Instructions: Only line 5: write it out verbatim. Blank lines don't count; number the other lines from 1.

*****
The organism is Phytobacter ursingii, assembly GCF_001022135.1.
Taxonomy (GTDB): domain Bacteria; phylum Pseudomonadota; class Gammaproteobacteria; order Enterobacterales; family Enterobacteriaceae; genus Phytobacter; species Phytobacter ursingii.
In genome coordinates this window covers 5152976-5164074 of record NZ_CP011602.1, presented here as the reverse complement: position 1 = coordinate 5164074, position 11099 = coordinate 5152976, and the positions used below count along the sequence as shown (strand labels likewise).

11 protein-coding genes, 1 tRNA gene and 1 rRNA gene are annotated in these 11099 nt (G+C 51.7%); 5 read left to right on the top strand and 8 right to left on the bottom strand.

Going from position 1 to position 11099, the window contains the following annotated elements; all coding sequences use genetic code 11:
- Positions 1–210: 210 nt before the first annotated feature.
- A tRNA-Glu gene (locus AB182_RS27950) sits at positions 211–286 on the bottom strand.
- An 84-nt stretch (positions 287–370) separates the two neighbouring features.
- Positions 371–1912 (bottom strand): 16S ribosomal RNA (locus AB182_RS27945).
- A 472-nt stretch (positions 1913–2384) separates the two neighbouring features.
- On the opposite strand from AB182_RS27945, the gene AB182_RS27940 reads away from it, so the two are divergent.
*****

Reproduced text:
Going from position 1 to position 11099, the window contains the following annotated elements; all coding sequences use genetic code 11: